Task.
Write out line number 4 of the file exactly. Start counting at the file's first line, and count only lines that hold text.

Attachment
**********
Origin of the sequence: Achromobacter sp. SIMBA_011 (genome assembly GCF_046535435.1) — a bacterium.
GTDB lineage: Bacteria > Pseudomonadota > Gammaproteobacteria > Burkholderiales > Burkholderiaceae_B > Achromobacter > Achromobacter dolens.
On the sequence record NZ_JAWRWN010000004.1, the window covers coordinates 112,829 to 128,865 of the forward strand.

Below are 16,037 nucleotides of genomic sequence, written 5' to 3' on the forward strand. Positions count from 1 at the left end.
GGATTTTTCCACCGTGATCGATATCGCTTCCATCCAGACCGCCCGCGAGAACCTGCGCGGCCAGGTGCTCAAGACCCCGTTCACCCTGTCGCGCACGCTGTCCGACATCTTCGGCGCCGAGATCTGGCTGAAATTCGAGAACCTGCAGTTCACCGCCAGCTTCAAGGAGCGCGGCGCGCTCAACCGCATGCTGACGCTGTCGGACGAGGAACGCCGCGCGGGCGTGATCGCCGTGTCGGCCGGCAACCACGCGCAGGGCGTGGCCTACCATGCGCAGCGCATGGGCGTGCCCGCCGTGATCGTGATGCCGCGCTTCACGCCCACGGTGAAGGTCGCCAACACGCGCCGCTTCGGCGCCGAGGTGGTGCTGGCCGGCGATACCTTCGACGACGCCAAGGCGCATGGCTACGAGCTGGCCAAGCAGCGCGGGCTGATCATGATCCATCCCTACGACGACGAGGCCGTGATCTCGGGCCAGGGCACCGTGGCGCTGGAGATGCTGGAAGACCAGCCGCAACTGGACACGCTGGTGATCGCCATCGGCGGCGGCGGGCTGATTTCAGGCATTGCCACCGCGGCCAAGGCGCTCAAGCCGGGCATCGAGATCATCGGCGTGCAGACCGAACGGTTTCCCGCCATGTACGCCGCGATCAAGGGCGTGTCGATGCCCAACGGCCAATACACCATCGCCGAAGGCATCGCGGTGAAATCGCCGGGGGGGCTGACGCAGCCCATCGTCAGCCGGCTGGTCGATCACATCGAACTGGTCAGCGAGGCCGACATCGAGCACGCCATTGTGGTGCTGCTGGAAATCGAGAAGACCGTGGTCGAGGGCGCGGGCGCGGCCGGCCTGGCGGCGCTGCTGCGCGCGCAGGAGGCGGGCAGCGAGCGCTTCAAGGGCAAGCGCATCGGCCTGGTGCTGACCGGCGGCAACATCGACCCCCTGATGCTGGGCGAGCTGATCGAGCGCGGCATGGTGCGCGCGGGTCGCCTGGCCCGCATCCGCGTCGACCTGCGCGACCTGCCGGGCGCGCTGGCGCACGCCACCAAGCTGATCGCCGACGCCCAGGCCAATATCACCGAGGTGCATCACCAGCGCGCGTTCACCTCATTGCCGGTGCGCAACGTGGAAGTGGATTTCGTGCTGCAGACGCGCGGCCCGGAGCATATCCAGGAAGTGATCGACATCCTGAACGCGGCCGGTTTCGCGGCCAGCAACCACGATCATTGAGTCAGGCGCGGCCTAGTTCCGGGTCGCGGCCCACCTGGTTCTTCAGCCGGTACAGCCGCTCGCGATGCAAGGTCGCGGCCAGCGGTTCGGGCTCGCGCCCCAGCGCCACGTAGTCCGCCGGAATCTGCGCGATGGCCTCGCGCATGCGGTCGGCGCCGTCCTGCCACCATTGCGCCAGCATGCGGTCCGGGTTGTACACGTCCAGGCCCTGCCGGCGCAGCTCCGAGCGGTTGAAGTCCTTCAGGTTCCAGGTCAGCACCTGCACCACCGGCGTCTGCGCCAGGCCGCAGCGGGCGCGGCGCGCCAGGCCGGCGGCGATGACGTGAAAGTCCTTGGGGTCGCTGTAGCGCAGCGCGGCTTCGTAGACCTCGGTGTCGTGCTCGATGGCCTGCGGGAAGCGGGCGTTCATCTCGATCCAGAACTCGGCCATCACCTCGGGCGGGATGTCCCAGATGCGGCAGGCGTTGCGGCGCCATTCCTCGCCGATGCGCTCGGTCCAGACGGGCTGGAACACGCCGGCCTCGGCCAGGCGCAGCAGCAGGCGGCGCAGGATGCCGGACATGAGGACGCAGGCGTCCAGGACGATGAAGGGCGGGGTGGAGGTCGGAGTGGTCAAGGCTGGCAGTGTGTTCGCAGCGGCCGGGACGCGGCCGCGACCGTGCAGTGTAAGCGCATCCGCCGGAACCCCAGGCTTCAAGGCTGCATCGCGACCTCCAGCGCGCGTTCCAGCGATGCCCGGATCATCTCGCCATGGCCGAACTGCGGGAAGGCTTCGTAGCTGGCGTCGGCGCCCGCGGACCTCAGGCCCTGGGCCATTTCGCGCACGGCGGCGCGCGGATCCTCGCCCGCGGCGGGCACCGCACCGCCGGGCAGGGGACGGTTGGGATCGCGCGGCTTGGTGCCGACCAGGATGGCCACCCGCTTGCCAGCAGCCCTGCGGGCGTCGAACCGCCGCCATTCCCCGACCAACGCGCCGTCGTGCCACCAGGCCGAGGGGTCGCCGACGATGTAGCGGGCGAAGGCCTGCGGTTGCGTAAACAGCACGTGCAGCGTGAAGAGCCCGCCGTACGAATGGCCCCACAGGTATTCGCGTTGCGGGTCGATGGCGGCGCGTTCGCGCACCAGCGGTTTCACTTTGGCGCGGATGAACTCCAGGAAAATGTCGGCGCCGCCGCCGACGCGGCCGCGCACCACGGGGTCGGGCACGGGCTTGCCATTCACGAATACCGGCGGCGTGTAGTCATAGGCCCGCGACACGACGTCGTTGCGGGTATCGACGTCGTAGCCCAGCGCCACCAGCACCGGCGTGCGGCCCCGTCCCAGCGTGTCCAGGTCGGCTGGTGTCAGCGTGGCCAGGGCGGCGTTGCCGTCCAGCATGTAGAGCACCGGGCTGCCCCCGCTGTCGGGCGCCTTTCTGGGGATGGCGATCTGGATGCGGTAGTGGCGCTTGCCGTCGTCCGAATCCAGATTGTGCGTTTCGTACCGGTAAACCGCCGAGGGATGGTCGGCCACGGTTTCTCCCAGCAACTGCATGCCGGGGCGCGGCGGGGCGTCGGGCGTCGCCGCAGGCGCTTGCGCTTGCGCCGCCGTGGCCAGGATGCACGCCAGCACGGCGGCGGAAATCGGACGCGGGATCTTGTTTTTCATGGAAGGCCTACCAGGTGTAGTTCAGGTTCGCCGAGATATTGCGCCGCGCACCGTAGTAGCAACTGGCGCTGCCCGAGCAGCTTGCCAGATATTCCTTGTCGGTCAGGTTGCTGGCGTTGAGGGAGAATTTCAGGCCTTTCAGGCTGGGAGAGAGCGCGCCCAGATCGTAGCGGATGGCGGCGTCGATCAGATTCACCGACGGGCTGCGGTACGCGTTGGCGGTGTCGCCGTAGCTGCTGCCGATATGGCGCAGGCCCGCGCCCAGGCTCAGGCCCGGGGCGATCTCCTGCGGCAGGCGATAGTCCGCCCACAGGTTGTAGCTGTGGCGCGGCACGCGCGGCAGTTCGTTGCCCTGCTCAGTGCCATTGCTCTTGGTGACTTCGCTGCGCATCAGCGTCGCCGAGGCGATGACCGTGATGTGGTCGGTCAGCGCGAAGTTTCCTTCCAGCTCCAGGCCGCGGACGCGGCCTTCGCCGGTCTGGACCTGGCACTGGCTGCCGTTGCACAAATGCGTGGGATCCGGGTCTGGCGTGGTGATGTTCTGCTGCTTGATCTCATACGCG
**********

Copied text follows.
Below are 16,037 nucleotides of genomic sequence, written 5' to 3' on the forward strand. Positions count from 1 at the left end.